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Characteristics of Shared-Placement Child Support Formulas Used in the Fifty States - page 20 / 54





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generates a cliff effect. The cliff effect shown above in Figure 1 is a graphic illustration of the results of

the Wyoming formula, shown in tabular form on Table 1.

The size of the cliff effect depends on a number of factors. One factor is the situation of large

income imbalances between the parents, particularly where the income of the greater-time parent is

higher, relative to the lesser-time parent. For example, in a case where a lesser-time parent has an annual

income of $30,000 and a greater-time parent has an income of $72,000, the lesser-time parent would owe

$336 per month under the current Wyoming basic guideline, at 39 percent time. But this same parent

would receive child support in the amount of $86 per month with an increase of 3–4 days, to 40 percent

time (see Appendix B4). Because of these large cliff effects, relatively few states have adopted the simple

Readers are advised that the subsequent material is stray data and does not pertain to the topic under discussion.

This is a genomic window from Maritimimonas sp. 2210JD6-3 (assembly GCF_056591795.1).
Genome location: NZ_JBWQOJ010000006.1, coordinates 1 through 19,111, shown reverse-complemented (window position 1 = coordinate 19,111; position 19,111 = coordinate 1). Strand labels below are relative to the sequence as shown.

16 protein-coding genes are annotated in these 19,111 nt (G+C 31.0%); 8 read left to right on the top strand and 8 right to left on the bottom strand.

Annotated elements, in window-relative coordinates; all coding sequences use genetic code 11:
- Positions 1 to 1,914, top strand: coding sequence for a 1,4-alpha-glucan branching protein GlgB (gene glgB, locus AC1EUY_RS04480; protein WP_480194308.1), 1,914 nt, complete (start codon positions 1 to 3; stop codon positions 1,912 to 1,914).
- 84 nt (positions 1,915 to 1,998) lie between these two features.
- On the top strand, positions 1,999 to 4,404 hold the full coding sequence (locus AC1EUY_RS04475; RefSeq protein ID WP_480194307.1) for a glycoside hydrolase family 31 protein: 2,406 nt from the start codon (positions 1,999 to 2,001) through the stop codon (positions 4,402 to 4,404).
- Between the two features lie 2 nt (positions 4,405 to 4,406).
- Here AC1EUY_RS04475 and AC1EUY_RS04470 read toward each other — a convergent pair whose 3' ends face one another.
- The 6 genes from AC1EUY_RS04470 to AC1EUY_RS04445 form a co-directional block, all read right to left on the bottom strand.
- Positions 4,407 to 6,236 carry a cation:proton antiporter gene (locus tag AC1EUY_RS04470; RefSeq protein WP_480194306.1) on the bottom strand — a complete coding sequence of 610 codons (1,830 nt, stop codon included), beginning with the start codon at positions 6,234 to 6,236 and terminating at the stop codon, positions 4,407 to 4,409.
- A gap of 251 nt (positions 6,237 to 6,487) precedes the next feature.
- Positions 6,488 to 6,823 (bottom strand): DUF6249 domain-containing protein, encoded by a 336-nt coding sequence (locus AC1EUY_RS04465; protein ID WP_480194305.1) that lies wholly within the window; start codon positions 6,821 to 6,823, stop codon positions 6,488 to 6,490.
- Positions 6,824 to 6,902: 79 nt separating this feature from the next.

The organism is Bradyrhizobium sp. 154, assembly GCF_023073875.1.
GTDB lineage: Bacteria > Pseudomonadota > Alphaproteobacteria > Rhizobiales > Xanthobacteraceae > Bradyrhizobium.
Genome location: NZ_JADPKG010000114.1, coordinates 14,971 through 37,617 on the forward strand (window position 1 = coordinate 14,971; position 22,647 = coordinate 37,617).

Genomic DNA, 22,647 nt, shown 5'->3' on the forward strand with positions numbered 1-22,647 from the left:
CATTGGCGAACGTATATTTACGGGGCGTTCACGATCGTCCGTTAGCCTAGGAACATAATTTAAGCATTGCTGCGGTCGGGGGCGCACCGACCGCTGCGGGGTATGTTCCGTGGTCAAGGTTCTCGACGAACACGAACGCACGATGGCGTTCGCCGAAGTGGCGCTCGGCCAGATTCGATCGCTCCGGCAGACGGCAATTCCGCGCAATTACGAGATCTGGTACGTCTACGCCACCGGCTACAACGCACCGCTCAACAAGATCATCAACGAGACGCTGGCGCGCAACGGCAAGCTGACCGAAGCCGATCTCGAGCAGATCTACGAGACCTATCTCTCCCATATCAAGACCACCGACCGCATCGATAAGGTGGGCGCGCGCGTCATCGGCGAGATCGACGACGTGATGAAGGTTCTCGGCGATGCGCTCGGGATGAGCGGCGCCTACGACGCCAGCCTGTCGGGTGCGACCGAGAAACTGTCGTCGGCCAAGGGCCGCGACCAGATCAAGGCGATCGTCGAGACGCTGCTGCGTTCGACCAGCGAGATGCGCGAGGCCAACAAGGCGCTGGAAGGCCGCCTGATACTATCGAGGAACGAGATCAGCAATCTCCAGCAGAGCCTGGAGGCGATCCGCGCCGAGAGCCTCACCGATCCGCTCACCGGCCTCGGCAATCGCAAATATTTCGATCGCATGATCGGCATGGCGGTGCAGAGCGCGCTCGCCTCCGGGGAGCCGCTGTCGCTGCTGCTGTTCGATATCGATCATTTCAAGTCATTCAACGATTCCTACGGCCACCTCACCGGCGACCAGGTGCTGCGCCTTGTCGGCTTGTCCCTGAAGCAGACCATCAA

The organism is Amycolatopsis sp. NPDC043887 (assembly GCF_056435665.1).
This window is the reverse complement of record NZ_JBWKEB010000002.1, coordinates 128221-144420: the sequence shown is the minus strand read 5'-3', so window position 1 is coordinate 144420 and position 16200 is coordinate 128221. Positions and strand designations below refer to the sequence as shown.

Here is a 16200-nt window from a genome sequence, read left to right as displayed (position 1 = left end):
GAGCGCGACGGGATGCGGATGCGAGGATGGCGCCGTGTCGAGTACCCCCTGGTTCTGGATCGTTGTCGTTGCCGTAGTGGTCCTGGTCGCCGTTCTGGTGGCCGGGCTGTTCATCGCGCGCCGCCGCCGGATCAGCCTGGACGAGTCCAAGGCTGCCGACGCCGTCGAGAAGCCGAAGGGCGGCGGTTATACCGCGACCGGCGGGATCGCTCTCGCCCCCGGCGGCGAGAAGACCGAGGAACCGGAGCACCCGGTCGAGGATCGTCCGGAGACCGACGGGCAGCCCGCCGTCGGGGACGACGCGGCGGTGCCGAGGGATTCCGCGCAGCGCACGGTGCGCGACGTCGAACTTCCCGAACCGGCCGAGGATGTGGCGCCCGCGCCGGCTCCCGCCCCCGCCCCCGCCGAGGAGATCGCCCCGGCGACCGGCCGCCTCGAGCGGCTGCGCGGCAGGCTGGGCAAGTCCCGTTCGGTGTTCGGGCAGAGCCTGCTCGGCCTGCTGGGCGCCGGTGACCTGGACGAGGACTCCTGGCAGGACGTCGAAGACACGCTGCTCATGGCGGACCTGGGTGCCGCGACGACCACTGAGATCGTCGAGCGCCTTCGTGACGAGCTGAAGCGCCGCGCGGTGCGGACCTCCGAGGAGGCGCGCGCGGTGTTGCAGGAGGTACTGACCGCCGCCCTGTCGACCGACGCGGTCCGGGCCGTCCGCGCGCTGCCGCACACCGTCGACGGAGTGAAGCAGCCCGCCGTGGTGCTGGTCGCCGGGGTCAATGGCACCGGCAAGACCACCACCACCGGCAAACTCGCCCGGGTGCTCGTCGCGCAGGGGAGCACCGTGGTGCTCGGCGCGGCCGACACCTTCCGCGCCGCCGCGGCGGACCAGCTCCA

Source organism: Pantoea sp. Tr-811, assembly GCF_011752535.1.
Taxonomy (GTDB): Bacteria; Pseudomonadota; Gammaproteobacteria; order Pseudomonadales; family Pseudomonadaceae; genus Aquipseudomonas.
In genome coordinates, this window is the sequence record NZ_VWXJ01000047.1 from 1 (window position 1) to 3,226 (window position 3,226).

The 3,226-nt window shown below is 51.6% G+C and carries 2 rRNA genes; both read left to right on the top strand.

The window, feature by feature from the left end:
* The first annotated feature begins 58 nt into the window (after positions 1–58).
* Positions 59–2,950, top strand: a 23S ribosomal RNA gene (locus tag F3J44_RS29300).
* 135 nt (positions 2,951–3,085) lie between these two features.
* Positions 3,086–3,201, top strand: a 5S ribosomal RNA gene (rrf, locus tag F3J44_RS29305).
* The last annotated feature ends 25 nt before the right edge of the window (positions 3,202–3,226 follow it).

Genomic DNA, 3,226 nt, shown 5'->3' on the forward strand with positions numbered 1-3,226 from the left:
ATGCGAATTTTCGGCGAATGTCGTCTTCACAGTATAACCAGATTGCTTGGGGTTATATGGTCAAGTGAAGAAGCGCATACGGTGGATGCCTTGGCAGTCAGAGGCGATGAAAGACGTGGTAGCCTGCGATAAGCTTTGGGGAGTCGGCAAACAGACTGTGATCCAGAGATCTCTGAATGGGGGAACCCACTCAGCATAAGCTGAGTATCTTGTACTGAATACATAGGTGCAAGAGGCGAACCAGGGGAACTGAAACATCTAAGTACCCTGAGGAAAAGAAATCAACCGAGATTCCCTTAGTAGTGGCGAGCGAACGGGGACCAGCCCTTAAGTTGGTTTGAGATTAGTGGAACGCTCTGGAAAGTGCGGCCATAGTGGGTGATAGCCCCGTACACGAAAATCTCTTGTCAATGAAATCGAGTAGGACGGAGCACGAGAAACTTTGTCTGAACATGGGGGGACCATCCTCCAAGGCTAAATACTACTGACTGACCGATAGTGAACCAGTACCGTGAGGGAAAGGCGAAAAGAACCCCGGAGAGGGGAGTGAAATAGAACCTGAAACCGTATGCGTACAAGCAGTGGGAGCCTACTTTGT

below-threshold offset formula.

Complex Below-Threshold Offset Formulas. One approach to reducing the cliff effect found in

below-threshold offset formulas is to adjust the mathematics of the formula in some way. We refer to

these types of formulas as complex below-threshold offset formulas. They have become popular in recent

years, and are used by many states.

The most common method of adjusting the formula to reduce cliff effects is to add a multiplier,

such as “1.5”, as in the form of:

CS = ((FAinc*BasicCS) * Motime * 1.5) - ((MOinc* BasicCS) * FAtime * 1.5)

Where: FAinc = father’s income MOinc = mother’s income FAtime = percent of child’s time with father, on an annual basis MOtime = percent of child’s time with mother, on an annual basis BasicCS = the basic amount of child support that would be owed in a sole custody situation, if that parent was the paying parent.

The effect of the “1.5” multiplier is to artificially increase the hypothetical basic child support

amount owed at zero time to a higher dollar amount. The reduction computation of the formula starts

from this artificially inflated beginning point. See the second column on Table 2 for the mathematical

reduction calculation as it would be without the 1.5 multiplier; the third column of Table 2 for the

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